The ongoing WGA and SAG-AFTRA strikes in Hollywood are taking a toll on the financial health of major players in the industry.
Warner Bros. Discovery, led by David Zaslav, has revealed that the ongoing strikes in Hollywood are likely to harm the company’s earnings in 2023.
According to a recent SEC filing (as per Variety), WBD anticipates a negative impact ranging from $300 million to $500 million. This is expected to result in lower adjusted earnings for the full year, projected to be between $10.5 billion and $11 billion.
The cause of this financial hit is the ongoing work stoppages by the Writers Guild of America (WGA) and the Screen Actors Guild-American Federation of Television and Radio Artists (SAG-AFTRA).
The Writers Guild of America, representing over 11,000 writers in the film and television industry, began their strike on May 2.
SAG-AFTRA, representing approximately 160,000 actors, joined the strike alongside the writers on July 14.
Unfortunately, there hasn’t been much progress in negotiations between the two sides since the strikes began.
Warner Bros. Discovery Hopeful WGA/SAG-AFTRA Strikes Will End Soon
Warner Bros. Discovery (WBD) has expressed optimism about the resolution of the strikes in the near future, although they have not specified a particular timeframe for when the strikes might come to an end.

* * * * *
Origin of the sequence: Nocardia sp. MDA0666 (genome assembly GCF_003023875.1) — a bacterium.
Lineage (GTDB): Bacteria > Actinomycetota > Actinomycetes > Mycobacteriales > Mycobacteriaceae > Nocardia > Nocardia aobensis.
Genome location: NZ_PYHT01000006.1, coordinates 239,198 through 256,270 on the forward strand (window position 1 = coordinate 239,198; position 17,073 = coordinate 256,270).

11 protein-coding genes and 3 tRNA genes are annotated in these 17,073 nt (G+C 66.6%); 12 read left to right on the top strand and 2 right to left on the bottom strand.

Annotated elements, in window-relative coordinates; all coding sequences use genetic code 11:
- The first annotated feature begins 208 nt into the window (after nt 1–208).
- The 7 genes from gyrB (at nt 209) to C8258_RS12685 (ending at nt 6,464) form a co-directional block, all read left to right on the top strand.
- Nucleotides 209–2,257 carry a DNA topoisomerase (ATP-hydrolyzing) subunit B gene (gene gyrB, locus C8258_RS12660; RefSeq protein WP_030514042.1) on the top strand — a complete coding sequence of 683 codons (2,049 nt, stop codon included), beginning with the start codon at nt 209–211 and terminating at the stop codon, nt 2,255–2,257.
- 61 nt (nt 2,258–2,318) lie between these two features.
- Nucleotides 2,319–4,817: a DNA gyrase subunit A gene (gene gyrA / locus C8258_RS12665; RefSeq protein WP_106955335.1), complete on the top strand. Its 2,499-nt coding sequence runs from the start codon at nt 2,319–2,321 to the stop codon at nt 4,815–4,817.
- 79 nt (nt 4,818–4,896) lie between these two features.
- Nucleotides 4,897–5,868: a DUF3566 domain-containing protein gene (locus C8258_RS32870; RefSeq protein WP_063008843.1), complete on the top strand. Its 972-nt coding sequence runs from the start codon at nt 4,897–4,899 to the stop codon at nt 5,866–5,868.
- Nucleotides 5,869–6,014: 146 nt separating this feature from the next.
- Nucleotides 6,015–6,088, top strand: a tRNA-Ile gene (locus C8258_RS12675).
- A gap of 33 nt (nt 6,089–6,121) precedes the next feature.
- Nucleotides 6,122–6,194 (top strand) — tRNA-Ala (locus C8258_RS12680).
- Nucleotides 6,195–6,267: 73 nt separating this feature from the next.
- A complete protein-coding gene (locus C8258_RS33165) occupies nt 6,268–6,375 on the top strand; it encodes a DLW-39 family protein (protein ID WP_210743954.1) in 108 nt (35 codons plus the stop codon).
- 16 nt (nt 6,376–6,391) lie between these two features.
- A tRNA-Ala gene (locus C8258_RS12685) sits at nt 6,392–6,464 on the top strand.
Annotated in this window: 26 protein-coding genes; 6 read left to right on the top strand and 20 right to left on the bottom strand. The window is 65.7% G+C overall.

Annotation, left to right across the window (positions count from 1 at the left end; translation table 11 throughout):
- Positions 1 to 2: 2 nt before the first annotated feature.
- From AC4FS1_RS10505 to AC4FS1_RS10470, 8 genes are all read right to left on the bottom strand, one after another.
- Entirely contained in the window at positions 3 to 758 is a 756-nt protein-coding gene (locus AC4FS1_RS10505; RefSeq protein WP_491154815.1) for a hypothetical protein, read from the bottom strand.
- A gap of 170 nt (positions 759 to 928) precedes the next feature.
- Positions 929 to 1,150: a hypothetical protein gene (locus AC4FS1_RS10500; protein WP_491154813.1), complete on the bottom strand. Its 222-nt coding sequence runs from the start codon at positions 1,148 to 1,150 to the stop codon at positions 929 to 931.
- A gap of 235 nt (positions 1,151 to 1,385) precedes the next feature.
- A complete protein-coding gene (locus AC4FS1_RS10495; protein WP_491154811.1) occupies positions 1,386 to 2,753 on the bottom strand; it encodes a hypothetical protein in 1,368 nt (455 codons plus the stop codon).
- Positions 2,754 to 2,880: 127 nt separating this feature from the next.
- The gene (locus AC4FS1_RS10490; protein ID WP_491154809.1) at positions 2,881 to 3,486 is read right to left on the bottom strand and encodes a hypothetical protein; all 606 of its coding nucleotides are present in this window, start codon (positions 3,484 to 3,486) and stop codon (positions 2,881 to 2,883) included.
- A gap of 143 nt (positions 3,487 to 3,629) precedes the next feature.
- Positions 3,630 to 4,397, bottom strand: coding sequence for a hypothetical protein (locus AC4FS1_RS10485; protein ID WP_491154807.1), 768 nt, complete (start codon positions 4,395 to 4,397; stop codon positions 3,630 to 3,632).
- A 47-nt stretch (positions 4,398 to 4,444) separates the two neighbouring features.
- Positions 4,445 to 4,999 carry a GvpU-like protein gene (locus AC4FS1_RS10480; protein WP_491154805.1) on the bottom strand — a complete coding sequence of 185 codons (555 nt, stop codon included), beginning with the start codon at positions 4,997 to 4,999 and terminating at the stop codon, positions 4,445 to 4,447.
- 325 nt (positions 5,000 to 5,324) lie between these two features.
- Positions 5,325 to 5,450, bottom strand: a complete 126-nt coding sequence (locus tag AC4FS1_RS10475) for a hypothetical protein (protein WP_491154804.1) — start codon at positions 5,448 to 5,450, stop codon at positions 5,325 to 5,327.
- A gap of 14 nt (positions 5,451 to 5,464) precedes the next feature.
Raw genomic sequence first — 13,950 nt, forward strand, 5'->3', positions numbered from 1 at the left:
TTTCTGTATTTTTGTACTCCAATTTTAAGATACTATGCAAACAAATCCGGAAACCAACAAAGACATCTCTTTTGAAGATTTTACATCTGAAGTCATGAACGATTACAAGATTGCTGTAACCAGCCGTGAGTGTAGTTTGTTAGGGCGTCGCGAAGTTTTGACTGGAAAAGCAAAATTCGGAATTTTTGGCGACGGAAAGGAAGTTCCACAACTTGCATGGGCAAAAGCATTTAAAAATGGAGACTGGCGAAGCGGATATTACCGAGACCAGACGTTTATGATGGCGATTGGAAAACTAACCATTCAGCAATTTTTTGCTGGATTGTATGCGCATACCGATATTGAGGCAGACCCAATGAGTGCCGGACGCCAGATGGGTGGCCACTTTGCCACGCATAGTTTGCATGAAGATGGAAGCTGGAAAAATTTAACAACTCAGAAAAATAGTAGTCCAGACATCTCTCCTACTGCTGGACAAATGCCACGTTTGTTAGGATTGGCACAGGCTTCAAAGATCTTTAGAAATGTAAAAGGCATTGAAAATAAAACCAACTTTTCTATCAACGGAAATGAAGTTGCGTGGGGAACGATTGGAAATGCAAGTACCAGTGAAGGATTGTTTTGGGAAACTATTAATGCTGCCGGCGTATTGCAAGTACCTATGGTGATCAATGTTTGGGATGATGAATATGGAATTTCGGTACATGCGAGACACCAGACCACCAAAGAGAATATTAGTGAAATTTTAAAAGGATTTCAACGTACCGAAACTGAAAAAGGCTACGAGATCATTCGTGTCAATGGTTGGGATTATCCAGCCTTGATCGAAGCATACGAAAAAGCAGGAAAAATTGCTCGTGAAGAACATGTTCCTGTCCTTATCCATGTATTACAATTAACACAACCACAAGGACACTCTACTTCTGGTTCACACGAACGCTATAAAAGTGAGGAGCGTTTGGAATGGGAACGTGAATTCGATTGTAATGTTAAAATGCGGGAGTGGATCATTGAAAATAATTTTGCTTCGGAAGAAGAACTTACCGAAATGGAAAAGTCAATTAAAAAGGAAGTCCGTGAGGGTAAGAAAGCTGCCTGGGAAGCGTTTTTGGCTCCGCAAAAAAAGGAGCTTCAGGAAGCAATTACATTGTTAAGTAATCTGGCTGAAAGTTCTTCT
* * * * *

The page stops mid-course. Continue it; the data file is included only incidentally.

In its SEC filing, the company said:
“While WBD is hopeful that these strikes will be resolved soon, it cannot predict when the strikes will ultimately end. With both guilds still on strike today, the company now assumes the financial impact to WBD of these strikes will persist through the end of 2023.”
The company has revised 2023 guidance which had previously assumed that the strikes would be resolved by early September, as mentioned during the second-quarter earnings conference call.
Zaslev-led company further said in its regulatory filing:
“WBD continues to prioritize and work diligently with other industry leadership to resolve the current WGA and SAG-AFTRA strikes in a manner that is fair and values the important work of, and partnership with, the writers and actors,”
Zaslav has been involved in talks with the striking Writers Guild of America union, which has been on strike for over 100 days. He’s also been in discussions with the actors’ union, which started its strike in July.
These strikes have halted Hollywood production, affecting companies like Warner Bros. Discovery, which owns TV and movie studios, as well as a significant number of pay TV networks.